More than three dozen CEOs and other executives gathered with leaders of the Center for Higher Ambition Leadership for its annual CEO Summit outside of Boston in early January. The executives represented companies ranging from the Fortune 500 to the mid-market from across North America and Europe.
The theme for the 2016 conference was Building the Future One Quarter at a Time: Balancing Short Term Performance and Long Term Value Creation. The conference opened with a discussion led by Center Executive Fellow David Langstaff and Research Fellow Kate Isaacs using insights from their extensive interviews they conducted with the attending CEOs and others. One finding was that executives committing to overly ambitious short-term goals can fall into a trap when meeting those commitments requires giving short shrift to long-term investments. Langstaff noted that executives need a “both/and” mindset rather than an “either/or” approach if they are to succeed, particularly for higher ambition companies seeking to create social as well as economic value. Short-term efforts should be in service of a long-term plan that is rooted in purpose and values, and is understood by and has benefits for all stakeholders.
Later in the day, Harvard Business School associate professor George Serafeim presented research on the tension between executives and investors around the short-term/long-term challenge. He noted that executives tend to blame investors for short-termism while investors put on the onus on executives. Analyses of the language used in calls with sell-side analysts showed that short-term concerns often get more attention especially in the formal presentations on the calls. Serafeim cited research showing that when CEOs’ language on the calls emphasized the short term, it was generally followed by actions consistent with that time frame. Serafeim also noted that companies more intent on immediate returns attracted investors with a similar time horizon. “Companies tend to get the investors they deserve,” he said.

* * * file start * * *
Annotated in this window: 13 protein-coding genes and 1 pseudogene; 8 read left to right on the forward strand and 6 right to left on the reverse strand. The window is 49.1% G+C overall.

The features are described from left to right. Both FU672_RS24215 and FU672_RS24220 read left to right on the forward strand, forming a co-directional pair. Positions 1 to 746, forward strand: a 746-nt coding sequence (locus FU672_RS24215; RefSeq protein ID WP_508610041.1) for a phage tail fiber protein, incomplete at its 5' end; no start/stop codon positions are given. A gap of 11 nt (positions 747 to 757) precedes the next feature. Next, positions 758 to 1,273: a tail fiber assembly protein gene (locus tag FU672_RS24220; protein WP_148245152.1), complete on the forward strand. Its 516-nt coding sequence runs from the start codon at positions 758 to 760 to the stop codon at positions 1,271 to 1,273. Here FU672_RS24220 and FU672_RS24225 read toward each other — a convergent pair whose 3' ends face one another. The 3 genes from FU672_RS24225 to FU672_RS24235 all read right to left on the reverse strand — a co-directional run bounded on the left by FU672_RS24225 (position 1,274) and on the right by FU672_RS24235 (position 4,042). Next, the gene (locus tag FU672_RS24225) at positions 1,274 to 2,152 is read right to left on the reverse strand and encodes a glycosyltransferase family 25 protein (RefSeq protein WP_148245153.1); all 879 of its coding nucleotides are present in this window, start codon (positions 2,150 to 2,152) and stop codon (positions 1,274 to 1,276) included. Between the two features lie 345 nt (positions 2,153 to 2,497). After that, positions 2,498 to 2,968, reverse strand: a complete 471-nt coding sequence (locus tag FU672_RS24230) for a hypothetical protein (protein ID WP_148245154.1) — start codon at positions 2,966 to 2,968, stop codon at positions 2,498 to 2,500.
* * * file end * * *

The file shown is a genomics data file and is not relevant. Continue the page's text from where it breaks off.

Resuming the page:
On day two of the conference, Zeynep Ton of MIT (pictured) presented her “good jobs strategy.” Ton’s research shows that companies that invest in their employees with training, decent wages and benefits, and worker-friendly schedules achieve superior results. How? Superior productivity and operational excellence lead to lower costs, higher profits, and greater customer satisfaction. Ton cited companies such as Costco, Trader Joe’s, UPS, and Toyota as exemplars of this approach. The good jobs strategy aligns with higher ambition by creating the conditions for a high commitment, high performance organization that values the contributions of and delivers benefits to the full range of stakeholders.
In between these plenary sessions participants engaged in CEO-to-CEO case discussions. These small, off-the-record sessions allowed executives to share emerging best practices and discuss ongoing challenges in their higher ambition agendas. This peer-to-peer learning has become a hallmark of the Center’s annual summit.
The conference concluded with a discussion of the Center’s ambitious agenda for 2016 including the continuation of Langstaff and Isaacs’ research initiative, research into higher ambition boards of directors led by Ed Ludwig of BD, learning visits to higher ambition companies, and ongoing documentation of successful higher ambition strategies and practices. Also continuing in 2016 is the Center’s acclaimed Higher Ambition Leadership Institute led by former Campbell Soup CEO Doug Conant and leadership development expert Mette Norgaard as well as the Center’s own Mike Beer and Russ Eisenstat.